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Pa. Agriculture Secretary issues warning to poultry owners about highly contagious bird flu

Pennsylvania has not confirmed any avian influenza cases, but officials are warning poultry owners to "step up biosecurity efforts."
Credit: AP
FILE - A flock of young turkeys stand in a barn at the Moline family turkey farm after the Mason, Iowa farm was restocked on Aug. 10, 2015. Farms that raise turkeys and chickens for meat and eggs are on high alert, fearing a repeat of a widespread bird flu outbreak in 2015 that killed 50 million birds across 15 states and cost the federal government nearly $1 billion. The new fear is driven by the discovery announced Feb. 9, 2022, of the virus infecting a commercial turkey flock in Indiana. (AP Photo/Charlie Neibergall, File)

PENNSYLVANIA, USA — After discoveries of highly contagious influenza among poultry populations in three states, Agriculture Secretary Russell Redding is issuing a warning to poultry owners in Pennsylvania. 

On Feb. 9, the United States Department of Agriculture’s (USDA) Animal Health and Plant Inspection Service (APHIS) confirmed a strain of avian influenza among a turkey flock at an Indiana farm. APHIS also discovered the strain among chickens at two different locations in Kentucky. 

Recently, the flu moved a bit closer to home; a mixed group of birds in a backyard flock in Virginia also recently tested positive. All of the flocks with confirmed cases in the three states are in quarantine, and the infected birds will be removed and killed to prevent spreading the disease. 29,000 infected turkeys were already killed at the first confirmed site in Indiana.

Government officials across the nation and in Pennsylvania are encouraging poultry owners to remain vigilant amid the increasing confirmed cases. 

The high-alert efforts come after a bird flu outbreak in 2015 killed 50 million birds in the U.S. and made a nearly $1 billion dent in federal funds. The Centers for Disease Control and Prevention noted this strain "do not present an immediate public health concern" since no cases have been detected in U.S. humans. 

Although the avian flu strain, HPAI, has not been reported in Pennsylvania, Secretary Redding said poultry owners should "step up biosecurity efforts" in order to protect flocks and, in turn, the commonwealth's $7.1 billion poultry industry. 

Redding noted his department is also ramping up prevention and detection efforts.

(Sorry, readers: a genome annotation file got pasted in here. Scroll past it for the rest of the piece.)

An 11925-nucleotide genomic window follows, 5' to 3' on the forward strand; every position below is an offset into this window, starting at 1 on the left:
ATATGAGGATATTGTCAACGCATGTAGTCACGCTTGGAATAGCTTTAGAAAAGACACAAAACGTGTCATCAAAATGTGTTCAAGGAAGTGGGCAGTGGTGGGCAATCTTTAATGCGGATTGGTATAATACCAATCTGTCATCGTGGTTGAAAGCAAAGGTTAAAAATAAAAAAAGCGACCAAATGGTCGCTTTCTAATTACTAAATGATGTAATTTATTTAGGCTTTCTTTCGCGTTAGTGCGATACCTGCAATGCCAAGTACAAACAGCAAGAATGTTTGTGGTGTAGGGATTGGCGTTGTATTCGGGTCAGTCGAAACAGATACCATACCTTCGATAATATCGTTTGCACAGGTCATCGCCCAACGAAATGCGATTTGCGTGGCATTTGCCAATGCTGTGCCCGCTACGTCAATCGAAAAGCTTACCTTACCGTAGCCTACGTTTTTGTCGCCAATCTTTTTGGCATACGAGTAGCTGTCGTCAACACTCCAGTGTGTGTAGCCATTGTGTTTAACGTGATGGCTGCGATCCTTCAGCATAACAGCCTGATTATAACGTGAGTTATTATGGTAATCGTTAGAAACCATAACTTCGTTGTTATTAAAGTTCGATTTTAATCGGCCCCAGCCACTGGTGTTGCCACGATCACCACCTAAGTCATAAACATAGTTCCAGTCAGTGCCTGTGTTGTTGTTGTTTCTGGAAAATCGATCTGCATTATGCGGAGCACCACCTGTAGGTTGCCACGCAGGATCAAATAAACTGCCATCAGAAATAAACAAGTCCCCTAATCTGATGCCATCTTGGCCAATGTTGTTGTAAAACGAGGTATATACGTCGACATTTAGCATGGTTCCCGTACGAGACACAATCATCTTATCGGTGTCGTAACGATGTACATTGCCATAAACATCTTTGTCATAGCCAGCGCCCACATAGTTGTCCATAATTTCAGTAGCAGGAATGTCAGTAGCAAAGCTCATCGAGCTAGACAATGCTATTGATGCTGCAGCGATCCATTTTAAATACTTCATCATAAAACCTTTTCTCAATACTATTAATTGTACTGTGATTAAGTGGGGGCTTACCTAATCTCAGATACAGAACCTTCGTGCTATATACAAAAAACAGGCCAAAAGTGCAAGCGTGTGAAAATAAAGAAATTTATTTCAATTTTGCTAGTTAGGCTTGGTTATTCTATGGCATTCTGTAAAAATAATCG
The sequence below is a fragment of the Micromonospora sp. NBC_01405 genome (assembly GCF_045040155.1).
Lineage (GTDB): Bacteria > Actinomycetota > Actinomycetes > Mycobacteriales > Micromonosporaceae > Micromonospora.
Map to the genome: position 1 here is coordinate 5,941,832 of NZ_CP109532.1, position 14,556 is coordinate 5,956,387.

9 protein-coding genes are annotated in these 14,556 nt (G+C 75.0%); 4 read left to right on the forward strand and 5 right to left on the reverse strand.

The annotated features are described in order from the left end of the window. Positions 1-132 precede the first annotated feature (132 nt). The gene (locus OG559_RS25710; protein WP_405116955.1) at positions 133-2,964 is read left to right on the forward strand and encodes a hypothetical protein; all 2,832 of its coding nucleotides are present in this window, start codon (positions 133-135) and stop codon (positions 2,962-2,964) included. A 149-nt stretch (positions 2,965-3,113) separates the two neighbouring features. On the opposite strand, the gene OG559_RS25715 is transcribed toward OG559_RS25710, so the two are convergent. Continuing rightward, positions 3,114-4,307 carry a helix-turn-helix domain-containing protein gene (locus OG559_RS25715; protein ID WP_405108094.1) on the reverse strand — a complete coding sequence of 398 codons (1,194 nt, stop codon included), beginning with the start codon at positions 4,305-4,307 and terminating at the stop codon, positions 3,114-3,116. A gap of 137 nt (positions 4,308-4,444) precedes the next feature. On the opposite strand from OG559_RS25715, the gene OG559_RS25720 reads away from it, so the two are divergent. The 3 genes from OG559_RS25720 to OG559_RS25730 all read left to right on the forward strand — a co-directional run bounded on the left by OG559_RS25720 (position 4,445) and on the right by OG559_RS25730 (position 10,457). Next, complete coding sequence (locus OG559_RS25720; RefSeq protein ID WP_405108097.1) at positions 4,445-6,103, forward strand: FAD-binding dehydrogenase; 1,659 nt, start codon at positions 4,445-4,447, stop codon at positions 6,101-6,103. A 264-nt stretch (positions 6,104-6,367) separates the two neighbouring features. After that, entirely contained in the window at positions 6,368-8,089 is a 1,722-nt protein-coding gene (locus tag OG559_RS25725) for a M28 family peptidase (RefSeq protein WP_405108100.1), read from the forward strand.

“The department’s Bureau of Animal Health and Diagnostic Services is on the forefront of controlling and eradicating diseases in livestock and poultry," he said. "Preventing emerging infectious diseases is critical to preventing economic loss to farmers and the commonwealth.”

Redding said if birds start exhibiting symptoms of the flu to report it immediately to any nearby animal health official or veterinarian. Symptoms can include sudden death; lack of energy and appetite; decreased egg production or soft-shelled, misshapen eggs; nasal discharge, coughing, or sneezing; incoordination; and diarrhea. 

See below for the Department of Agriculture's list of tips to contain any potential future avian flu cases. 

  • Keep your distance: Restrict access to your property and poultry or post a biosecurity sign.
  • Keep it clean: Wear clean clothes, scrub boots/shoes with disinfectant and wash hands thoroughly.
  • Don’t haul disease home: If you, your employees or family have been on other farms, or other places where there is livestock and/or poultry, clean and disinfect your vehicle tires and equipment before returning home.
  • Don’t borrow disease from your neighbor: Do not share equipment, tools, or other supplies with your neighbors of other livestock or poultry owners.
  • Know the warning signs of infectious bird diseases: Know what diseases are of concern for your flock and be on the lookout for unusual signs of behavior, severe illness and/or sudden deaths. Early detection is important to prevent the spread of disease
  • Report sick birds: Don't wait. Report serious or unusual animal health problems to your veterinarian, local extension office, or State or Federal Animal Health officials.

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